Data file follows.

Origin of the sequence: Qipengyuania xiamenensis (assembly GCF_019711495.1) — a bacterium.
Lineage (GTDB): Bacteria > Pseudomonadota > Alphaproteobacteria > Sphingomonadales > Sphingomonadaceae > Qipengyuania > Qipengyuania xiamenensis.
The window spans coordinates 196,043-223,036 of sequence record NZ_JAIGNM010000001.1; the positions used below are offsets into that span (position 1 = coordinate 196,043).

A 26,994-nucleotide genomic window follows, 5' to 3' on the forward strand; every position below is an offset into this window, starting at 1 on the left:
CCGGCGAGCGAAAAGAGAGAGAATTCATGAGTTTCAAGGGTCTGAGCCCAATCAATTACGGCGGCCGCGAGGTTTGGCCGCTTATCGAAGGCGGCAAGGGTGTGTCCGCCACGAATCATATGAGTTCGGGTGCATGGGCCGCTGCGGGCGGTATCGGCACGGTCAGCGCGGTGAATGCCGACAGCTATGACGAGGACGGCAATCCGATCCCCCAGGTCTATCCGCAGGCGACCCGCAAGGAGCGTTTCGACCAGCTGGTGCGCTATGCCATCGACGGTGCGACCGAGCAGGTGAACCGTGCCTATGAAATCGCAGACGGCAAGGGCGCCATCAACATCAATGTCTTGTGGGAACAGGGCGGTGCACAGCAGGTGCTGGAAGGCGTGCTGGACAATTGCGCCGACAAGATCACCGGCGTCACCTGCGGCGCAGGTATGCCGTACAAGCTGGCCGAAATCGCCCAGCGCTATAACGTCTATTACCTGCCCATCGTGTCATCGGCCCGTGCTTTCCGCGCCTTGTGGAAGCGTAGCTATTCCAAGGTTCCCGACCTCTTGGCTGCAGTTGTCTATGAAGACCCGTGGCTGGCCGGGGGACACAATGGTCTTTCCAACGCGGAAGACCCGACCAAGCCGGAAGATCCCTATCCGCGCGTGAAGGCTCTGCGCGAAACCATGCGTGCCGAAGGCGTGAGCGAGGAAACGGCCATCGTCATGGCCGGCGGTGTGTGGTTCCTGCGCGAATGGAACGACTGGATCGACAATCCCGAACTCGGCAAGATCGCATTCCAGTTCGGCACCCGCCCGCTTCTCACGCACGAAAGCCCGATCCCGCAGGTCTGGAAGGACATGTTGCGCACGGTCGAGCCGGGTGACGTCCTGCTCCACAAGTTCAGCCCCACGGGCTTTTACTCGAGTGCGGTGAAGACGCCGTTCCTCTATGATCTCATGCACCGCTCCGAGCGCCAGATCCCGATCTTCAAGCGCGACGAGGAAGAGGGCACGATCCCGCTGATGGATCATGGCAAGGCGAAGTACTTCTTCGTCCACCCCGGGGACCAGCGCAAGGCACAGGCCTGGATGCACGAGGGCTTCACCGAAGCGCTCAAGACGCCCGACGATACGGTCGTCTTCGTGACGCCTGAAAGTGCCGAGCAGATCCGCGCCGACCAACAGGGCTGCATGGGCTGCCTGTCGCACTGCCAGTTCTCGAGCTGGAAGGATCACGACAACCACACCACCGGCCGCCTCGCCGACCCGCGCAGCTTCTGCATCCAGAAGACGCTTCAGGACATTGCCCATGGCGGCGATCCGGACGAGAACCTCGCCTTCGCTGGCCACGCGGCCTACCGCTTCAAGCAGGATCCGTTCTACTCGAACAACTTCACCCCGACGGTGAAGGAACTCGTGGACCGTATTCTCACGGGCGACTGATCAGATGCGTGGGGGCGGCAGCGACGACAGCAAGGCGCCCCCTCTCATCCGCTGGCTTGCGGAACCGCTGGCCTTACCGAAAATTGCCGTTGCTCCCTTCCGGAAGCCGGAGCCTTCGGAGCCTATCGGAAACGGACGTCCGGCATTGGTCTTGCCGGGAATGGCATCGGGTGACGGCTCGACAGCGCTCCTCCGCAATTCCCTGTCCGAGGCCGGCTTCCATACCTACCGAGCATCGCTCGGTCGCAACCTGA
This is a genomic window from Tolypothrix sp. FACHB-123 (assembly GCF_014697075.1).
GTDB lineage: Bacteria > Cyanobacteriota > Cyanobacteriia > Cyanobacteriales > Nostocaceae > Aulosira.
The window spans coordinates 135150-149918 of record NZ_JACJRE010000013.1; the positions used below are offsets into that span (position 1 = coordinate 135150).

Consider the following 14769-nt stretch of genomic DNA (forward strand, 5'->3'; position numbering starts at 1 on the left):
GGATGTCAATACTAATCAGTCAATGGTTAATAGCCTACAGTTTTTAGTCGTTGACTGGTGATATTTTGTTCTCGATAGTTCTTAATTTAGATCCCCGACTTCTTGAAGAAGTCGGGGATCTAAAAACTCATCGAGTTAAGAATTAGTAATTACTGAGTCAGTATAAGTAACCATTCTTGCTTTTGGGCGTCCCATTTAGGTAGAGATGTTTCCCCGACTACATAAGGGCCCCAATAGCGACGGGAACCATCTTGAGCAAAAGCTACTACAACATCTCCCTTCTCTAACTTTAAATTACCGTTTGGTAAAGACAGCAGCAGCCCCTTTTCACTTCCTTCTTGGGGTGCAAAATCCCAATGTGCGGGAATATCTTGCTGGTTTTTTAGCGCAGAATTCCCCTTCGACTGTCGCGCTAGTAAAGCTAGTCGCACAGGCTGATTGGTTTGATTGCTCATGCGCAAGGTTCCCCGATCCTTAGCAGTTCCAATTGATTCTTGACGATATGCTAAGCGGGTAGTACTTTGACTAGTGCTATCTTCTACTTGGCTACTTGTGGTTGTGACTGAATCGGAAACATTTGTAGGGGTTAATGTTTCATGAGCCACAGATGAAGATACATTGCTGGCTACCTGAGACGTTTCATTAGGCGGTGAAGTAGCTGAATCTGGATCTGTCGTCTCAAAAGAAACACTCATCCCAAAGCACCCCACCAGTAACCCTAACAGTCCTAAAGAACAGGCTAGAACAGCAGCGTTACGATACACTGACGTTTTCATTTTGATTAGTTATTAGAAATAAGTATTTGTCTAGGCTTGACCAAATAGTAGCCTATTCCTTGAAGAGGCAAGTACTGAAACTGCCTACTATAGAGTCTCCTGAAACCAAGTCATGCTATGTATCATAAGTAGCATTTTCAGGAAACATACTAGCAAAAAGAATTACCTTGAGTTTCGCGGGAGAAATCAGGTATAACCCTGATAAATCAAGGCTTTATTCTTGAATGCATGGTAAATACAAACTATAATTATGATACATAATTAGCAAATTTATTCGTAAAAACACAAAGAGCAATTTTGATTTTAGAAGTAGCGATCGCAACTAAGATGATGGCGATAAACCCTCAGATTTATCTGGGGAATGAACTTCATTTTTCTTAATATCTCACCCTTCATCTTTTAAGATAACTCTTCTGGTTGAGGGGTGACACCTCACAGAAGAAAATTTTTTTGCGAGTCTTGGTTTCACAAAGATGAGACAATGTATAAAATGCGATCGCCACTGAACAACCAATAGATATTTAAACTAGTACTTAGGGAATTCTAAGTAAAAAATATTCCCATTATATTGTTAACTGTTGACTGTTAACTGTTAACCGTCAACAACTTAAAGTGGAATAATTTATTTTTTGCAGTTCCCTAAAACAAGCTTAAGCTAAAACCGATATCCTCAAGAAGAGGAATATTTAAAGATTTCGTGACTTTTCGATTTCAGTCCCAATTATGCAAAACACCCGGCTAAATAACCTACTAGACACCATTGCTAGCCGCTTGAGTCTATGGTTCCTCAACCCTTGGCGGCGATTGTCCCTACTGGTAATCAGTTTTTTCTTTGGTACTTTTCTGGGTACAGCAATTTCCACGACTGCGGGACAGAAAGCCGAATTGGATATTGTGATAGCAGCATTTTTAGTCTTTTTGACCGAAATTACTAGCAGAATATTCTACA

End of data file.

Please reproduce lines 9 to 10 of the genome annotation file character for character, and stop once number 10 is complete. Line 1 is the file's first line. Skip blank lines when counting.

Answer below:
Consider the following 14769-nt stretch of genomic DNA (forward strand, 5'->3'; position numbering starts at 1 on the left):
GGATGTCAATACTAATCAGTCAATGGTTAATAGCCTACAGTTTTTAGTCGTTGACTGGTGATATTTTGTTCTCGATAGTTCTTAATTTAGATCCCCGACTTCTTGAAGAAGTCGGGGATCTAAAAACTCATCGAGTTAAGAATTAGTAATTACTGAGTCAGTATAAGTAACCATTCTTGCTTTTGGGCGTCCCATTTAGGTAGAGATGTTTCCCCGACTACATAAGGGCCCCAATAGCGACGGGAACCATCTTGAGCAAAAGCTACTACAACATCTCCCTTCTCTAACTTTAAATTACCGTTTGGTAAAGACAGCAGCAGCCCCTTTTCACTTCCTTCTTGGGGTGCAAAATCCCAATGTGCGGGAATATCTTGCTGGTTTTTTAGCGCAGAATTCCCCTTCGACTGTCGCGCTAGTAAAGCTAGTCGCACAGGCTGATTGGTTTGATTGCTCATGCGCAAGGTTCCCCGATCCTTAGCAGTTCCAATTGATTCTTGACGATATGCTAAGCGGGTAGTACTTTGACTAGTGCTATCTTCTACTTGGCTACTTGTGGTTGTGACTGAATCGGAAACATTTGTAGGGGTTAATGTTTCATGAGCCACAGATGAAGATACATTGCTGGCTACCTGAGACGTTTCATTAGGCGGTGAAGTAGCTGAATCTGGATCTGTCGTCTCAAAAGAAACACTCATCCCAAAGCACCCCACCAGTAACCCTAACAGTCCTAAAGAACAGGCTAGAACAGCAGCGTTACGATACACTGACGTTTTCATTTTGATTAGTTATTAGAAATAAGTATTTGTCTAGGCTTGACCAAATAGTAGCCTATTCCTTGAAGAGGCAAGTACTGAAACTGCCTACTATAGAGTCTCCTGAAACCAAGTCATGCTATGTATCATAAGTAGCATTTTCAGGAAACATACTAGCAAAAAGAATTACCTTGAGTTTCGCGGGAGAAATCAGGTATAACCCTGATAAATCAAGGCTTTATTCTTGAATGCATGGTAAATACAAACTATAATTATGATACATAATTAGCAAATTTATTCGTAAAAACACAAAGAGCAATTTTGATTTTAGAAGTAGCGATCGCAACTAAGATGATGGCGATAAACCCTCAGATTTATCTGGGGAATGAACTTCATTTTTCTTAATATCTCACCCTTCATCTTTTAAGATAACTCTTCTGGTTGAGGGGTGACACCTCACAGAAGAAAATTTTTTTGCGAGTCTTGGTTTCACAAAGATGAGACAATGTATAAAATGCGATCGCCACTGAACAACCAATAGATATTTAAACTAGTACTTAGGGAATTCTAAGTAAAAAATATTCCCATTATATTGTTAACTGTTGACTGTTAACTGTTAACCGTCAACAACTTAAAGTGGAATAATTTATTTTTTGCAGTTCCCTAAAACAAGCTTAAGCTAAAACCGATATCCTCAAGAAGAGGAATATTTAAAGATTTCGTGACTTTTCGATTTCAGTCCCAATTATGCAAAACACCCGGCTAAATAACCTACTAGACACCATTGCTAGCCGCTTGAGTCTATGGTTCCTCAACCCTTGGCGGCGATTGTCCCTACTGGTAATCAGTTTTTTCTTTGGTACTTTTCTGGGTACAGCAATTTCCACGACTGCGGGACAGAAAGCCGAATTGGATATTGTGATAGCAGCATTTTTAGTCTTTTTGACCGAAATTACTAGCAGAATATTCTACA